|US7982880||24 Mar 2010||19 Jul 2011||Kabushiki Kaisha Topcon||Optical image measurement device|
|US7999948||28 Feb 2005||16 Aug 2011||Robert Bosch Gmbh||Interferometric system for the use of special-purpose optical systems|
|US8077324||14 Jun 2007||13 Dec 2011||University of Huddersfield of Queensgate||Surface characteristic determining apparatus|
|US8422023||28 Jun 2007||16 Apr 2013||Optos Plc||Compact high resolution imaging apparatus|
|US8526004||18 Apr 2008||3 Sep 2013||Boston Scientific Scimed, Inc.||Electronically scanned optical coherence tomography with frequency modulated signals|
|US8660389||5 Mar 2010||25 Feb 2014||Konica Minolta Opto, Inc.||Optical connector and optical tomographic imaging apparatus|
|US8838213||19 Oct 2007||16 Sep 2014||The General Hospital Corporation||Apparatus and method for obtaining and providing imaging information associated with at least one portion of a sample, and effecting such portion(s)|
|US8854627||30 Aug 2013||7 Oct 2014||Boston Scientific Scimed, Inc.||Electronically scanned optical coherence tomography with frequency modulated signals|
|US8861910||19 Jun 2009||14 Oct 2014||The General Hospital Corporation||Fused fiber optic coupler arrangement and method for use thereof|
|US8896838||7 Mar 2011||25 Nov 2014||The General Hospital Corporation||Systems, methods and computer-accessible medium which provide microscopic images of at least one anatomical structure at a particular resolution|
|US8899751||15 May 2013||2 Dec 2014||Nidek Co., Ltd||Ophthalmic photographing apparatus|
|US8922781||29 Nov 2005||30 Dec 2014||The General Hospital Corporation||Arrangements, devices, endoscopes, catheters and methods for performing optical imaging by simultaneously illuminating and detecting multiple points on a sample|
|US8928889||8 Oct 2012||6 Jan 2015||The General Hospital Corporation||Arrangements and methods for providing multimodality microscopic imaging of one or more biological structures|
|US8937724||10 Dec 2009||20 Jan 2015||The General Hospital Corporation||Systems and methods for extending imaging depth range of optical coherence tomography through optical sub-sampling|
|US8965487||24 Aug 2005||24 Feb 2015||The General Hospital Corporation||Process, system and software arrangement for measuring a mechanical strain and elastic properties of a sample|
|US9060689||1 Jun 2006||23 Jun 2015||The General Hospital Corporation||Apparatus, method and system for performing phase-resolved optical frequency domain imaging|
|US9069130||3 May 2010||30 Jun 2015||The General Hospital Corporation||Apparatus, method and system for generating optical radiation from biological gain media|
|US9081148||7 Mar 2011||14 Jul 2015||The General Hospital Corporation||Systems, methods and computer-accessible medium which provide microscopic images of at least one anatomical structure at a particular resolution|
|US9087368||19 Jan 2007||21 Jul 2015||The General Hospital Corporation||Methods and systems for optical imaging or epithelial luminal organs by beam scanning thereof|
|US9127929||22 Aug 2008||8 Sep 2015||Leica Geosystems Ag||Method and measuring device for gauging surfaces|
|US9176319||21 Mar 2008||3 Nov 2015||The General Hospital Corporation||Methods, arrangements and apparatus for utilizing a wavelength-swept laser using angular scanning and dispersion procedures|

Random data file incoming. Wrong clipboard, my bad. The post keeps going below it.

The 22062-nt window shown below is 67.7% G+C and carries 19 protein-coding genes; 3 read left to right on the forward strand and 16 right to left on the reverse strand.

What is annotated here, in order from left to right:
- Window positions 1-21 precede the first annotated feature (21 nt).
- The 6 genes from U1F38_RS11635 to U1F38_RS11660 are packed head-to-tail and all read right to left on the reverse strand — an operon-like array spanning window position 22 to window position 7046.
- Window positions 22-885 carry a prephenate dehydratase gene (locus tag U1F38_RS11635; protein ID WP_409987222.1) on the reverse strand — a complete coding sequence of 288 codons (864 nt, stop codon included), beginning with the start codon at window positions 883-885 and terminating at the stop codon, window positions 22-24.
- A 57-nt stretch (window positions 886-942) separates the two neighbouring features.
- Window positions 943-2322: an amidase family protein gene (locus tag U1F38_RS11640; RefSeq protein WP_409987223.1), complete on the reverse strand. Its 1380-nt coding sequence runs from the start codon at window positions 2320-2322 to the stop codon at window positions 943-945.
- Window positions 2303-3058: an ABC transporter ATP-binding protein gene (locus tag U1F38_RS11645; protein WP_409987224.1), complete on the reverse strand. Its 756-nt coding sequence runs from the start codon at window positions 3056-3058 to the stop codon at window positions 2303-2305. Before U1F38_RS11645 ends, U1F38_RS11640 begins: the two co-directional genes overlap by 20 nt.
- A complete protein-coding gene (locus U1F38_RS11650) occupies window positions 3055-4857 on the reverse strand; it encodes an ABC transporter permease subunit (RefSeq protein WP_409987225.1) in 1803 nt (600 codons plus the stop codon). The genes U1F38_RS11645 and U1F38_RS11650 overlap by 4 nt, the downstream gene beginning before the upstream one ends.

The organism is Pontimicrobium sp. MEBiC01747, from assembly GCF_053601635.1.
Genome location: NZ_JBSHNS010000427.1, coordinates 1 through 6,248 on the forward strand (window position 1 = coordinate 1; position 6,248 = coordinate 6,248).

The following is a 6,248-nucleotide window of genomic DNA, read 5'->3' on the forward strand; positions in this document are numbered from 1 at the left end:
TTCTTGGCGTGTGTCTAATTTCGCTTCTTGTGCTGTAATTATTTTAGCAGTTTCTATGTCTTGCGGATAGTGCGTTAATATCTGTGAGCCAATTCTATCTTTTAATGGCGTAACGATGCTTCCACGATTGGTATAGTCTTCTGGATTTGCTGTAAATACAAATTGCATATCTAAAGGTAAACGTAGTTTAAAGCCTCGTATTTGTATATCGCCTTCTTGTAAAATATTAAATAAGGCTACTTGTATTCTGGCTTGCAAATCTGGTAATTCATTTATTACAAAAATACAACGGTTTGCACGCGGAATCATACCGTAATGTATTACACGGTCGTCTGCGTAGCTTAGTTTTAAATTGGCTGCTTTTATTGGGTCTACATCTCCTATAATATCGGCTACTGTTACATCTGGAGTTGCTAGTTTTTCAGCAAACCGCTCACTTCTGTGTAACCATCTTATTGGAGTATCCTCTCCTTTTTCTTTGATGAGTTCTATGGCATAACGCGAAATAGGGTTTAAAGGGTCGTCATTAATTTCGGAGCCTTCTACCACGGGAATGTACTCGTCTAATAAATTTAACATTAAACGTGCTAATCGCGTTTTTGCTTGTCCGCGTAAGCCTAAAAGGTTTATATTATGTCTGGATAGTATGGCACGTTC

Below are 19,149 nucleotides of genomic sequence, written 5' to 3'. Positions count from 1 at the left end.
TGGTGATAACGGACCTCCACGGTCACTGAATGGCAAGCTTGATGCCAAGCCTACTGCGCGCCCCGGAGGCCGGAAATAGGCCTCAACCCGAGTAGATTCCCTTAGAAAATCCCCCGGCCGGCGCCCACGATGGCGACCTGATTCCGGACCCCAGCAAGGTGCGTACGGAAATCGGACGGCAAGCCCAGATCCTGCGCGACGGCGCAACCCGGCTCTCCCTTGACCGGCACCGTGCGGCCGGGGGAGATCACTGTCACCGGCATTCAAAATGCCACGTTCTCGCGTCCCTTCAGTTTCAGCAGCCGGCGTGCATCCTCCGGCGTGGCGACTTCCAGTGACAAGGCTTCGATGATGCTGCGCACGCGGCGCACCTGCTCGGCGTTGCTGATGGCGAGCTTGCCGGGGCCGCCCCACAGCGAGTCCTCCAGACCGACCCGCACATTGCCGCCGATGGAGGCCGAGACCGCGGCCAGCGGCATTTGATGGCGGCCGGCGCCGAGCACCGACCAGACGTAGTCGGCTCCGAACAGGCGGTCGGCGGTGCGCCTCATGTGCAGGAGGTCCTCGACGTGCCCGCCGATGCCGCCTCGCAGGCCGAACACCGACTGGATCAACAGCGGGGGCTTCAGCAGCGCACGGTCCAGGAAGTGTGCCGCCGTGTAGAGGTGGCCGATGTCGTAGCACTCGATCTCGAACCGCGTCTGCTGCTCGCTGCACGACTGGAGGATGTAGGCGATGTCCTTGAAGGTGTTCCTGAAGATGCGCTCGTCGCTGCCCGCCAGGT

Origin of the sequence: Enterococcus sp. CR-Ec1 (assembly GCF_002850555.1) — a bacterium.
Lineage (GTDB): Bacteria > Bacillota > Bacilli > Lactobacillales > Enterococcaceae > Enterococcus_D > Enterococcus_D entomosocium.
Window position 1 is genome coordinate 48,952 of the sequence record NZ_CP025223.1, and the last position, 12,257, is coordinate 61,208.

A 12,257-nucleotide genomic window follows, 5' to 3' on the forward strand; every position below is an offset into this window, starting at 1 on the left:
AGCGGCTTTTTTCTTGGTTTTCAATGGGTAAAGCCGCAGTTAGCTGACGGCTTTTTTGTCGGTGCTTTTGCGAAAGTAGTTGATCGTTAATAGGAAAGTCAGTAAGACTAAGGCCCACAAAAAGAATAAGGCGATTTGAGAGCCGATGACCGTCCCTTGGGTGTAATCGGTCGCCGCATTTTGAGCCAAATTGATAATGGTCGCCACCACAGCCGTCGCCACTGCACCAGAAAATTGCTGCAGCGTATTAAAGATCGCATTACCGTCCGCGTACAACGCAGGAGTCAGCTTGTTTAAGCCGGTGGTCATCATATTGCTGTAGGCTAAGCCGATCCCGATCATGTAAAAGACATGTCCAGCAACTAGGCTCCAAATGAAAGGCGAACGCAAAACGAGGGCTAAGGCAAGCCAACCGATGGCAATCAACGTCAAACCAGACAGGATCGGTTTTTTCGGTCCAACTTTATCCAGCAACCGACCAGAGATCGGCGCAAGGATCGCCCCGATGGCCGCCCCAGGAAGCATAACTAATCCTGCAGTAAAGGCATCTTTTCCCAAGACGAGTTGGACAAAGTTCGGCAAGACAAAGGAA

|US9178330||4 Feb 2010||3 Nov 2015||The General Hospital Corporation||Apparatus and method for utilization of a high-speed optical wavelength tuning source|
|US9186066||1 Feb 2007||17 Nov 2015||The General Hospital Corporation||Apparatus for applying a plurality of electro-magnetic radiations to a sample|
|US9186067||24 May 2013||17 Nov 2015||The General Hospital Corporation||Apparatus for applying a plurality of electro-magnetic radiations to a sample|
|US9226660||16 Nov 2011||5 Jan 2016||The General Hospital Corporation||Process, system and software arrangement for determining at least one location in a sample using an optical coherence tomography|
|US9226665||23 May 2013||5 Jan 2016||The General Hospital Corporation||Speckle reduction in optical coherence tomography by path length encoded angular compounding|
|US9254089||14 Jul 2009||9 Feb 2016||The General Hospital Corporation||Apparatus and methods for facilitating at least partial overlap of dispersed ration on at least one sample|
|US9254102||6 Sep 2011||9 Feb 2016||The General Hospital Corporation||Method and apparatus for imaging of vessel segments|
|US9271644||29 Jul 2010||1 Mar 2016||Optos Plc||Laser scanning systems|
|US9282931||3 Oct 2011||15 Mar 2016||The General Hospital Corporation||Methods for tissue analysis|
|US9295391||10 Nov 2000||29 Mar 2016||The General Hospital Corporation||Spectrally encoded miniature endoscopic imaging probe|
|US9304121||22 Feb 2013||5 Apr 2016||The General Hospital Corporation||Method and apparatus for optical imaging via spectral encoding|
|US9326682||7 Jan 2013||3 May 2016||The General Hospital Corporation||Systems, processes and software arrangements for evaluating information associated with an anatomical structure by an optical coherence ranging technique|
|US9330092||19 Jul 2012||3 May 2016||The General Hospital Corporation||Systems, methods, apparatus and computer-accessible-medium for providing polarization-mode dispersion compensation in optical coherence tomography|
|US9332942||28 Jan 2008||10 May 2016||The General Hospital Corporation||Systems, processes and computer-accessible medium for providing hybrid flourescence and optical coherence tomography imaging|